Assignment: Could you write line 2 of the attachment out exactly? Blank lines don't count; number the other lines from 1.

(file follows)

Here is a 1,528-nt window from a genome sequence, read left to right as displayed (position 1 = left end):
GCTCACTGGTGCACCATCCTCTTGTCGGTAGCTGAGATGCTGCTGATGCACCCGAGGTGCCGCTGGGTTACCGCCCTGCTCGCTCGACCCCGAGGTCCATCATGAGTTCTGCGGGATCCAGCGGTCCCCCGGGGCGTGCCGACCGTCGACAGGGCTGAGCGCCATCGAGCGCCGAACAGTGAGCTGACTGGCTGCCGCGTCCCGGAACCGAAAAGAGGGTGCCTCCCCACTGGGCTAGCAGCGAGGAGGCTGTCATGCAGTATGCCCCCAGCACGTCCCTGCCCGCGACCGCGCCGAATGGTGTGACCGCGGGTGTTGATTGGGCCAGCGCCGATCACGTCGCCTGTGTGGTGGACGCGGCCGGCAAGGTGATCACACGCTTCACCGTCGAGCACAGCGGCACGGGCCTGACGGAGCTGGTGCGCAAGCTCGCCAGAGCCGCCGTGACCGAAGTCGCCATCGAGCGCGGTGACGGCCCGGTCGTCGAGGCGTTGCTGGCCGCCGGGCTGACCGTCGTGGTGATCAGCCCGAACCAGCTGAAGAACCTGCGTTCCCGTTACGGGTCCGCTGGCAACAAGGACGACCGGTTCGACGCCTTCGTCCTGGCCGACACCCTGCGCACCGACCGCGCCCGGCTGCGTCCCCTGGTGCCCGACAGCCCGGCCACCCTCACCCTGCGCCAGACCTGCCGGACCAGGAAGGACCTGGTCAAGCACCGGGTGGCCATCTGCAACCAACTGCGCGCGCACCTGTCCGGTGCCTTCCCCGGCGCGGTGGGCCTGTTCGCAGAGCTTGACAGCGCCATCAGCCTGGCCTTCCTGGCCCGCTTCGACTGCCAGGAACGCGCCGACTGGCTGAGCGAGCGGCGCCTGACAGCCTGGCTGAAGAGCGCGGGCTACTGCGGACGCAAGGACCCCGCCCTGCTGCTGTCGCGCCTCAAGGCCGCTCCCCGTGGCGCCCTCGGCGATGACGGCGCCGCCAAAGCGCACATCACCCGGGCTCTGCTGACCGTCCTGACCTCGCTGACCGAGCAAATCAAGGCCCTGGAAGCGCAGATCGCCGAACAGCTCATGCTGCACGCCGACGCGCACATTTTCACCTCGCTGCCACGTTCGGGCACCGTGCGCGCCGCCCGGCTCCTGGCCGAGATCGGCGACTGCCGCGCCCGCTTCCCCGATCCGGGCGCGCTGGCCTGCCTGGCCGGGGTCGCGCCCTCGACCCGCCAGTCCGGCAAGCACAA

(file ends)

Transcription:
GCTCACTGGTGCACCATCCTCTTGTCGGTAGCTGAGATGCTGCTGATGCACCCGAGGTGCCGCTGGGTTACCGCCCTGCTCGCTCGACCCCGAGGTCCATCATGAGTTCTGCGGGATCCAGCGGTCCCCCGGGGCGTGCCGACCGTCGACAGGGCTGAGCGCCATCGAGCGCCGAACAGTGAGCTGACTGGCTGCCGCGTCCCGGAACCGAAAAGAGGGTGCCTCCCCACTGGGCTAGCAGCGAGGAGGCTGTCATGCAGTATGCCCCCAGCACGTCCCTGCCCGCGACCGCGCCGAATGGTGTGACCGCGGGTGTTGATTGGGCCAGCGCCGATCACGTCGCCTGTGTGGTGGACGCGGCCGGCAAGGTGATCACACGCTTCACCGTCGAGCACAGCGGCACGGGCCTGACGGAGCTGGTGCGCAAGCTCGCCAGAGCCGCCGTGACCGAAGTCGCCATCGAGCGCGGTGACGGCCCGGTCGTCGAGGCGTTGCTGGCCGCCGGGCTGACCGTCGTGGTGATCAGCCCGAACCAGCTGAAGAACCTGCGTTCCCGTTACGGGTCCGCTGGCAACAAGGACGACCGGTTCGACGCCTTCGTCCTGGCCGACACCCTGCGCACCGACCGCGCCCGGCTGCGTCCCCTGGTGCCCGACAGCCCGGCCACCCTCACCCTGCGCCAGACCTGCCGGACCAGGAAGGACCTGGTCAAGCACCGGGTGGCCATCTGCAACCAACTGCGCGCGCACCTGTCCGGTGCCTTCCCCGGCGCGGTGGGCCTGTTCGCAGAGCTTGACAGCGCCATCAGCCTGGCCTTCCTGGCCCGCTTCGACTGCCAGGAACGCGCCGACTGGCTGAGCGAGCGGCGCCTGACAGCCTGGCTGAAGAGCGCGGGCTACTGCGGACGCAAGGACCCCGCCCTGCTGCTGTCGCGCCTCAAGGCCGCTCCCCGTGGCGCCCTCGGCGATGACGGCGCCGCCAAAGCGCACATCACCCGGGCTCTGCTGACCGTCCTGACCTCGCTGACCGAGCAAATCAAGGCCCTGGAAGCGCAGATCGCCGAACAGCTCATGCTGCACGCCGACGCGCACATTTTCACCTCGCTGCCACGTTCGGGCACCGTGCGCGCCGCCCGGCTCCTGGCCGAGATCGGCGACTGCCGCGCCCGCTTCCCCGATCCGGGCGCGCTGGCCTGCCTGGCCGGGGTCGCGCCCTCGACCCGCCAGTCCGGCAAGCACAA